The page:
The White House announced its new National Strategy for Counter-Terrorism (NSCT) on Wednesday, June 29, outlining broad features of the US policy in fighting the war on terror. The Counter-Terrorism (CT) king in the Obama administration, John Brennan, while spelling out the contours of the NSCT, made the transformation of US policy from Counter-Insurgency (COIN) to CT quite clear. The distinction between the two approaches, however vague and difficult to define, is widely understood among the CT experts and forces engaged in Afghanistan and Iraq.
Most simplistically put, a COIN in Afghanistan and Pakistan’s tribal areas (identified as safe havens of al Qaeda and their affiliates) would seek to secure local populations, assisting the governments deliver basic services to people and fighting the ideological battle with well thought-out de-radicalisation campaigning and reforms. In a smart COIN strategy, CT would be intelligently intertwined in order to combat the direct threats to the population from the insurgents. COIN, owing to its extra large scope and size, entails very high cost in terms of finances and human resources. CT, on the other hand, would get the results (if defined in terms of targeting individuals and specific terrorist/insurgent groups) speedily and with minimum resources.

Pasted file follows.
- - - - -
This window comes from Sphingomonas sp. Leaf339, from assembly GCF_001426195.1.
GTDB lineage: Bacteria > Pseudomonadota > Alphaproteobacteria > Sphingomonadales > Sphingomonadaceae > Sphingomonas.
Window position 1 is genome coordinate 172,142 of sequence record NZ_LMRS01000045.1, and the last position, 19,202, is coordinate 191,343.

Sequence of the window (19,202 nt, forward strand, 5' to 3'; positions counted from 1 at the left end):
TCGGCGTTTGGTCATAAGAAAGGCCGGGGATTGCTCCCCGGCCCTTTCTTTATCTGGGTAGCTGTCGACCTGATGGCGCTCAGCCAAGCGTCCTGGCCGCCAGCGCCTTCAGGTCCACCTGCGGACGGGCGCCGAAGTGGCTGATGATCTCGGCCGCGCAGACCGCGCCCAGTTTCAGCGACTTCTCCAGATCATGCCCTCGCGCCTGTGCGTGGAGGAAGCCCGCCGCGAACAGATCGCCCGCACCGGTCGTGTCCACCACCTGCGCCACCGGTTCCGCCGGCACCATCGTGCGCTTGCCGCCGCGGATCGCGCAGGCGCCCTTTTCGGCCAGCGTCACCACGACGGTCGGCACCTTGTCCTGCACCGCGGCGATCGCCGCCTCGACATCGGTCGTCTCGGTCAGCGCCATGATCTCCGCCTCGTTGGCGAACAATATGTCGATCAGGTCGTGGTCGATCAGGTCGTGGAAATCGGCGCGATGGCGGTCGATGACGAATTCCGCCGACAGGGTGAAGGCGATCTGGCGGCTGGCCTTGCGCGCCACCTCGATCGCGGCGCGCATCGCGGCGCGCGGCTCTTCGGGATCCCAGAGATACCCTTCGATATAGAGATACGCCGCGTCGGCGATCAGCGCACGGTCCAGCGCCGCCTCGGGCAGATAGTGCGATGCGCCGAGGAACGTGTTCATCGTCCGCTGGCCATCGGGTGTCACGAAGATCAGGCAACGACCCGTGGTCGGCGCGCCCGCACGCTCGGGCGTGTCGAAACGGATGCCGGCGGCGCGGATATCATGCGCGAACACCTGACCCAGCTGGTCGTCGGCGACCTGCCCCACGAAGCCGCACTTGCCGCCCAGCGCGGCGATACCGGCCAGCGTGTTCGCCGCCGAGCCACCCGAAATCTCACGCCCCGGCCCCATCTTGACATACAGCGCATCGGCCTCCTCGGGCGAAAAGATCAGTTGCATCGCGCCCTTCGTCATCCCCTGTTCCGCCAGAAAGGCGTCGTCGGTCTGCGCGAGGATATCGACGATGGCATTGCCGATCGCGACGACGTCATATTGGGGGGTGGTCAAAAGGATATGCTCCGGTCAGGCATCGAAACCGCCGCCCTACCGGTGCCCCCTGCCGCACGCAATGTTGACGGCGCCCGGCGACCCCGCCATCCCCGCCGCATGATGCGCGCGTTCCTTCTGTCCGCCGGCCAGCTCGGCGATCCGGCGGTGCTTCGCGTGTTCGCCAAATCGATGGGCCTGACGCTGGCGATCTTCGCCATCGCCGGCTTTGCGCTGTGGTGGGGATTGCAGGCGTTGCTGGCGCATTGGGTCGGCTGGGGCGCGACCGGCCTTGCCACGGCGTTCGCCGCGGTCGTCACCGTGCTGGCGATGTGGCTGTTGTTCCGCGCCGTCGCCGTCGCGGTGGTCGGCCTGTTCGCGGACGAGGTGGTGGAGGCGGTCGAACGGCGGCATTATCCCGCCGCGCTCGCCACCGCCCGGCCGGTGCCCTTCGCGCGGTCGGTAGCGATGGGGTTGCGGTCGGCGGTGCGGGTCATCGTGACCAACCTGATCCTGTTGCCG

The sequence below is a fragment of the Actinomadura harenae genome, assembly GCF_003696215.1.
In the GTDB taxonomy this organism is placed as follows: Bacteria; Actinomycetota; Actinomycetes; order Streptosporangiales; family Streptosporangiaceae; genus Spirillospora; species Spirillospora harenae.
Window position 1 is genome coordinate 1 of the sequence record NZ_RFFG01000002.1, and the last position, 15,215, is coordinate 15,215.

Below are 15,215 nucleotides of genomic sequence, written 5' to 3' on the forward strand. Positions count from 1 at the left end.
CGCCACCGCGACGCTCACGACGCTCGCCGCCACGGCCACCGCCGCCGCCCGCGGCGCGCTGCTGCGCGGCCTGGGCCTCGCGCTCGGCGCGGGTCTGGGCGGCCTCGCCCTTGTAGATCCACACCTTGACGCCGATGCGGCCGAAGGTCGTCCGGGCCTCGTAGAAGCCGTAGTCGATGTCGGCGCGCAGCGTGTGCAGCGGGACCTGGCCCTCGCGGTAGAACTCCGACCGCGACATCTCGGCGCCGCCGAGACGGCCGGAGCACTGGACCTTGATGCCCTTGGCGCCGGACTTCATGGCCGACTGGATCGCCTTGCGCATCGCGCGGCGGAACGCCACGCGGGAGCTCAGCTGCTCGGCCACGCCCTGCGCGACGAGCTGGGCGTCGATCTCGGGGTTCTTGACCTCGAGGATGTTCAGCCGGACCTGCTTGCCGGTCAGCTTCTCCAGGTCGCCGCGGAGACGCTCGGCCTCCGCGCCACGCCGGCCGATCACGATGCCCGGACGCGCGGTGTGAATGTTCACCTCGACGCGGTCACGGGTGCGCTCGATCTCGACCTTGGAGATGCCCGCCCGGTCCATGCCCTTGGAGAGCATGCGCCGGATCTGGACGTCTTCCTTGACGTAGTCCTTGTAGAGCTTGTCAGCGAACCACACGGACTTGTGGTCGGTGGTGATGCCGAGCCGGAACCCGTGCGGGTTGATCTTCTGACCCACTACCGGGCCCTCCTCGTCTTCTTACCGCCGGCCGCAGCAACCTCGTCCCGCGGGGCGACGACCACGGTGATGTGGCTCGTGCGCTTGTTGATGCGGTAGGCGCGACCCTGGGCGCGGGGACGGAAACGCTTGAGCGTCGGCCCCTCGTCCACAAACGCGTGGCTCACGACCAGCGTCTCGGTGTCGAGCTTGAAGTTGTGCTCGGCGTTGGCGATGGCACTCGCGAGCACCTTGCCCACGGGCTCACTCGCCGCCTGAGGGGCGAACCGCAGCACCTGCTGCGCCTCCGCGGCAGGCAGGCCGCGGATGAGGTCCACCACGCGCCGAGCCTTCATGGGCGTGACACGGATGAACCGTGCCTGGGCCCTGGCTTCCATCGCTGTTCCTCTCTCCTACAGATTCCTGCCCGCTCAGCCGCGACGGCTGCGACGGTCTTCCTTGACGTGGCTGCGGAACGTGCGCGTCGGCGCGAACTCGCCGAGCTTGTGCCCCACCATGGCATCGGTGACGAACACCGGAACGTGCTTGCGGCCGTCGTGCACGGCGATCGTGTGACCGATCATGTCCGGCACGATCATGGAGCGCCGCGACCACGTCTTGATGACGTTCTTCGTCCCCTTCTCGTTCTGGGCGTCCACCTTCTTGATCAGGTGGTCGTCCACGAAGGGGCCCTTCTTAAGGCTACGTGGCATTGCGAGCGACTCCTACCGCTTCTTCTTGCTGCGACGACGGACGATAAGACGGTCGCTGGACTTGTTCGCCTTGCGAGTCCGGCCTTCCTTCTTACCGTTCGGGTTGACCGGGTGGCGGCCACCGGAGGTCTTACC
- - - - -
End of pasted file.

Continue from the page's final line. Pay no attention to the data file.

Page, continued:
The CT-COIN debate among the coalition forces and in the White House’s team is a few years old now. A recent war assessment report by the Burke Chair in Strategy in the Centre for Strategic and International Studies (CSIS) details the approaches being discussed and carried out by the forces on the ground in Afghanistan. The report claims that some elements from the Special Forces in Afghanistan, who have been directly involved in the fighting, made it clear to their visiting team that they felt a CT strategy could not work or be sustained without success in the ongoing COIN strategy. Interestingly, the report came up hours before the drawdown announcement by Obama and a week before the Brennan announcement of the NSCT.